Is prayer clinically effective?

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David G. Myers


Anecdote and research on prayer's clinical effectiveness has become big news of late. A 1997 Christianity Today cover story (preceding a Newsweek prayer cover story) explains "how the medical community is discovering the healing power of prayer." Although the magazine acknowledges that "petitionary prayer is not 100 percent effective" (imagine if it were), it welcomes the conclusion of Georgetown University internist and prayer researcher Dale Matthews, "that, scientifically, prayer is good for you. The medical effects of faith on health are not a matter of faith, but of science."

Is prayer good for you? No one argues that prayer by those who believe in prayer's healing power might indeed calm the soul, relieve stress, and lead to reduced hypertension, controlled headaches, and strengthened immune functioning. But a sugar pill, offered as if it were a real therapy, can do as much. Such is the power of positive belief (a fact of life that guarantees some successes for the devotees of alternative medicine gurus such as Deepak Chopra and Andrew Weil, regardless of whether their specific recommendations have any intrinsic healing power).

But modem advocates of prayer's power have something more in mind than a placebo effect. Prayers of intercession and petition can change reality, they believe. Did not Jesus say, "Ask, and it will be given you"? Why not, then, pray for health, wealth, parking places, better grades, safe air travel, and even a sunny day for the church picnic? One presumes that Pat Robertson had Jesus' promise in mind when he asked God to steer hurricane Gloria away from his Virginia Beach television headquarters: "I felt that if I couldn't move a hurricane, I could hardly move a nation." General George S. Patton held the same concept of prayer when he ordered that all chaplains pray for an end to the winter rains that in 1944 immobilized his troops:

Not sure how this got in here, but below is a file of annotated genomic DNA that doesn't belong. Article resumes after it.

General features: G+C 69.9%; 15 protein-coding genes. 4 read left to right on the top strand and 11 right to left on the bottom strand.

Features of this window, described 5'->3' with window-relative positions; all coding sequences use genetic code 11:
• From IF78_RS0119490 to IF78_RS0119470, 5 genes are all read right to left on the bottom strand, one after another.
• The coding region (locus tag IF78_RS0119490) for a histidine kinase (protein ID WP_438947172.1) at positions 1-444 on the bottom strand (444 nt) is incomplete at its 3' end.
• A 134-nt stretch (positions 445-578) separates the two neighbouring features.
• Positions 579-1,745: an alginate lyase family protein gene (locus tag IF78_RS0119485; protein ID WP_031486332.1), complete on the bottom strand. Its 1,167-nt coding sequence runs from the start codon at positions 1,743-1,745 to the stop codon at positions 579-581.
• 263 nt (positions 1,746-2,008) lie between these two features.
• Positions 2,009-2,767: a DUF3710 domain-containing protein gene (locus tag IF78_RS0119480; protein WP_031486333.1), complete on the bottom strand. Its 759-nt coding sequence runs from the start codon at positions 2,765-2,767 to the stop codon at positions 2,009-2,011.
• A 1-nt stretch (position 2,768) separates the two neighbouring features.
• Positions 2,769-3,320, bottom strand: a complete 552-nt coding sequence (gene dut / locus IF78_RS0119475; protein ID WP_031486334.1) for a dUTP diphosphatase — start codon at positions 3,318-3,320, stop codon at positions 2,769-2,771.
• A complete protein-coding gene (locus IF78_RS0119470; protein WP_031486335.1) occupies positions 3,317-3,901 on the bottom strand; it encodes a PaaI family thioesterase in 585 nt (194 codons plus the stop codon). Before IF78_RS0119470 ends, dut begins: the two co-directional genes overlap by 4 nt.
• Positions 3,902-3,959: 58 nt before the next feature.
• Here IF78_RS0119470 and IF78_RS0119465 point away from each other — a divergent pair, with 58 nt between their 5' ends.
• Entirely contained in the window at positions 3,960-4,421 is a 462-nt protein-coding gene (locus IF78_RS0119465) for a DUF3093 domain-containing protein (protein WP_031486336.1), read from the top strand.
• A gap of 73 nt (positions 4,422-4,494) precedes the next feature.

General Patton: Chaplain, I want you to publish a prayer for good weather. I'm tired of these soldiers having to fight mud and floods as well as Germans. See if we can't get God to work on our side.

Chaplain O'Neill: Sir, it's going to take a pretty thick rug for that kind of praying.

General Patton: I don't care if it takes the flying carpet. I want the praying done.

The resulting prayer, which was distributed by the U.S. Army with Patton's Christmas greetings, called upon God

to restrain these immoderate rains with which we have had to contend. Grant us fair weather for Battle. Graciously hearken to us as soldiers who call upon Thee that, armed with Thy power, we may advance from victory to victory, and crush the oppression and wickedness of our enemies, and establish Thy justice among men and nations. Amen.

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How to Cite
Myers, D. G. (1999). Is prayer clinically effective?. Reformed Review, 53(2). Retrieved from